Monday, April 22, 2013


I've spent a week, now, trying to figure-out how to use this blog to process my reaction to the bombing at the Boston Marathon. So far I haven't had much luck making sense out of non-sense.

As a citizen, I find myself angry,and worried that this might be the "new normal."

As a parent I grieve with those whose children have been killed or maimed. And I wonder how I would respond if it were my child whose face was plastered on CNN.

As a Christian, I am trying to forgive, but it is not easy.

So I find myself praying for peace.  In Philippians 4 we find familiar, challenging words:
Rejoice in the Lord always. I will say it again: Rejoice! Let your gentleness be evident to all.  The Lord is near.  Do not be anxious about anything, but in everything, by prayer and petition, with thanksgiving, present your requests to God. And the peace of God, which transcends all understanding <Conrad paraphrase: doesn't make sense given the circumstances>, will guard your hearts and your minds in Christ Jesus.

Maybe together we can pray the prayer attributed to Francis of Assisi:

Lord, make me an instrument of your peace.
Where there is hatred, let me so love;
Where there is injury, pardon;
Where there is doubt, faith;
Where there is despair, hope;
Where there is darkness, light;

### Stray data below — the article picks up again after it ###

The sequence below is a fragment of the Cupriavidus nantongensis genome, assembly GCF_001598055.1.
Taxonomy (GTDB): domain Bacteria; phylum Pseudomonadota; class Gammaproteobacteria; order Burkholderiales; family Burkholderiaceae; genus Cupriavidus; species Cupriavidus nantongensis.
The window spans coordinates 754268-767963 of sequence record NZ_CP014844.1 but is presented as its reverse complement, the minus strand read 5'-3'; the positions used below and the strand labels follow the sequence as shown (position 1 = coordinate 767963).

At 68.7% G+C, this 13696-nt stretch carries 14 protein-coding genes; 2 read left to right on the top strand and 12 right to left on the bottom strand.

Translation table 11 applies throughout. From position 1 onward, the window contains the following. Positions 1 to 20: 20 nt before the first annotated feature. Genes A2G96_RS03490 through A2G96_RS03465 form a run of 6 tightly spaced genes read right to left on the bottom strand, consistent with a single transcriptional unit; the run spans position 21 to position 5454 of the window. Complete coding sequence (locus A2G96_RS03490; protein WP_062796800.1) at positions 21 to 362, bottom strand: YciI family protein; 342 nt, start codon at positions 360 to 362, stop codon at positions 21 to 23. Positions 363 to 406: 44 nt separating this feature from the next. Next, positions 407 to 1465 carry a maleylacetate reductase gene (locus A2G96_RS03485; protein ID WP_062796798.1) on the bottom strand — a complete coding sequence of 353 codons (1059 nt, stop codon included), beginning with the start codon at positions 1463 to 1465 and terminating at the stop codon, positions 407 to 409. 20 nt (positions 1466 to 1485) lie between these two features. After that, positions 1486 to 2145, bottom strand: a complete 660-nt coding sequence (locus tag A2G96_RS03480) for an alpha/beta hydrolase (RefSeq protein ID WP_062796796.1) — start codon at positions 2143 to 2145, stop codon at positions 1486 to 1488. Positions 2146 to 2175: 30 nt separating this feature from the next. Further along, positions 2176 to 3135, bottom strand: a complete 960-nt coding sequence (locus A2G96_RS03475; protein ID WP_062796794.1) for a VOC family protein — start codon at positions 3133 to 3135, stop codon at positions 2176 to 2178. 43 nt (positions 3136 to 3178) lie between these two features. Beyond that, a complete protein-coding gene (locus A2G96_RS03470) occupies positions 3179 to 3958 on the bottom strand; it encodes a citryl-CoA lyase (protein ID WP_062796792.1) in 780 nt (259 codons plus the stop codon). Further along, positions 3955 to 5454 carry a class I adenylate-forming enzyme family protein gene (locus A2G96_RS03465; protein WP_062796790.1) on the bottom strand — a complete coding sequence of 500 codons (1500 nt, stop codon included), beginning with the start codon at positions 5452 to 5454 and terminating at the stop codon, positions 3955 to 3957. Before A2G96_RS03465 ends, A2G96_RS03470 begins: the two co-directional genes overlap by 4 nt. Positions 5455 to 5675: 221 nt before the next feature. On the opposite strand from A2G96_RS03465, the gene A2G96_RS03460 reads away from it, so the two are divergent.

Where there is sadness, joy.

O Divine Master,
grant that I may not so much seek to be consoled, as to console;
to be understood, as to understand;
to be loved, as to love.
For it is in giving that we receive.
It is in pardoning that we are pardoned,
and it is in dying that we are born to eternal life.



  1. Who are you trying to forgive? The men who detonated shrapnel bombs onto a New York street? How have they wounded you, that your forgiveness becomes a consideration? What debt, specifically, is being forgiven?

    The peace of God in Christ can indeed guard our hearts from the anxieties life hurls at us. And we can seek that peace when attempting to forgive one who personally "owes us a debt".

    But why do you want to forgive the Manhattan Bombers?

  2. Please forgive my errors. I was writing about Boston while thinking about their plan to detonate in Times Square. (dumb)